The Air Force says it has figured out how to turn a steel CONEX box shipping container into a negatively pressurized capsule that can carry up to 28 COVID-19 patients without spreading the disease to the crew.
Officials with the service’s Program Executive Office for Agile Combat Support; Air Force Materiel Command; and Air Mobility Command revealed the capability at a Joint Base Charleston, South Carolina, demonstration attended by Air Force Chief of Staff Gen. David Goldfein last month, according to a service release.
The reconfigured CONEX box had to meet four objectives; “contain the virus from aircrew and the aircraft; be usable for aeromedical teams; have the potential to be certified airworthy; and have the potential to be safe to fly,” the release states.
Researchers were able to achieve all four criteria, with the goal for the box to be adapted within a C-17 Globemaster III or a C-5 Supergalaxy aircraft, the service said. The box has capacity for 28 seated passengers, as well as various seat combinations for ambulatory patients and bunked, cot-like litters for bedridden patients, within an aircraft’s hold.
“Designed in response to COVID-19, the NPC [Negatively Pressurized Conex] can safely isolate infected or potentially infected individuals while protecting the aircrew and not contaminating the aircraft,” the release adds.
“In just nine days [after the box’s delivery to Joint Base Charleston], we have proved the NPC concepts capabilities, 21 days after [a] contract award. I could not be prouder of this team of teams,” said Lt. Col. Paul Hendrickson, materiel leader within the Air Force Life Cycle Management Center’s PEO Agile Combat Support and NPC Lead.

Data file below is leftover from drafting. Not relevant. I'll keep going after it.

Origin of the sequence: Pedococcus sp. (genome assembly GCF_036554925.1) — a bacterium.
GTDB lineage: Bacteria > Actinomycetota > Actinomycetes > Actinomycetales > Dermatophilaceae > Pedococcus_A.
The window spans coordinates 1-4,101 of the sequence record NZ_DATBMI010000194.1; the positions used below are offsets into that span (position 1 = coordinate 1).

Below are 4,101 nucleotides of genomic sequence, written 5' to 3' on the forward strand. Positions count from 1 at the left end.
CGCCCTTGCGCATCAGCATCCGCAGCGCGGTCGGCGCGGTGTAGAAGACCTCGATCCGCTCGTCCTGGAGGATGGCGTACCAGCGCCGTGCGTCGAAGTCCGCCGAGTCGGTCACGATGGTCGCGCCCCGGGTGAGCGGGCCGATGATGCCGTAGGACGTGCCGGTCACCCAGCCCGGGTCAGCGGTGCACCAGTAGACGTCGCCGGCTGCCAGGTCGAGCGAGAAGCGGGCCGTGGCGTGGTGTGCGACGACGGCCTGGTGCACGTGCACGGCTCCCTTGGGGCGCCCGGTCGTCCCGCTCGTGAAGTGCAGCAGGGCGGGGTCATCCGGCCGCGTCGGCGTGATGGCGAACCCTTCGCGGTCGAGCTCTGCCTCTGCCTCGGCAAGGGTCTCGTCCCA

In addition to a number of academics and contractors, who the Air Force declined to identify, the effort included Eglin Air Force Base‘s Air Force Operational Test and Evaluation Center’s (AFOTEC) Det. 2 and the 28th Test and Evaluation Squadron; and chemical, biological, radiological and nuclear (CBRN) defense teams, the release states.
“We have been part of a comprehensive development team to ensure the NPC works and is practical for the medical teams who will use it,” said Lt. Col. Sarah Morton, Air Mobility Command’s chief for aeromedical evacuation standards and evaluation.
Next, more analysts and flight physiologists intend to take the project into its secondary phase, to “work required design changes to ensure production units meet certification requirements,” according to the release.
U.S. Transportation Command in early April tasked cargo and airlift units to think about how they could retool equipment to best transport sick patients.
For example, that month, aircrew and medical personnel used the Transport Isolation System, or TIS, for the first time since the 2014 Ebola outbreak to carry three U.S. government contractors who tested positive for coronavirus aboard a C-17 from Afghanistan to Landstuhl Regional Medical Center in Germany. The TIS, however, can carry only two to four patients within the airlocked unit.
Weeks later, Air Mobility Command, in tandem with researchers from the National Strategic Research Institute at the University of Nebraska and the Defense Advanced Research Projects Agency, conducted weeklong airflow experiments on six different aircraft — the C-17, C-5, KC-135 Stratotanker, C-130J Hercules, KC-46 Pegasus and KC-10 Extender.
The goal was to analyze how air travels through a cargo hold using specialized, traceable droplets without employing specialty equipment such as the TIS for a potential mass evacuation.
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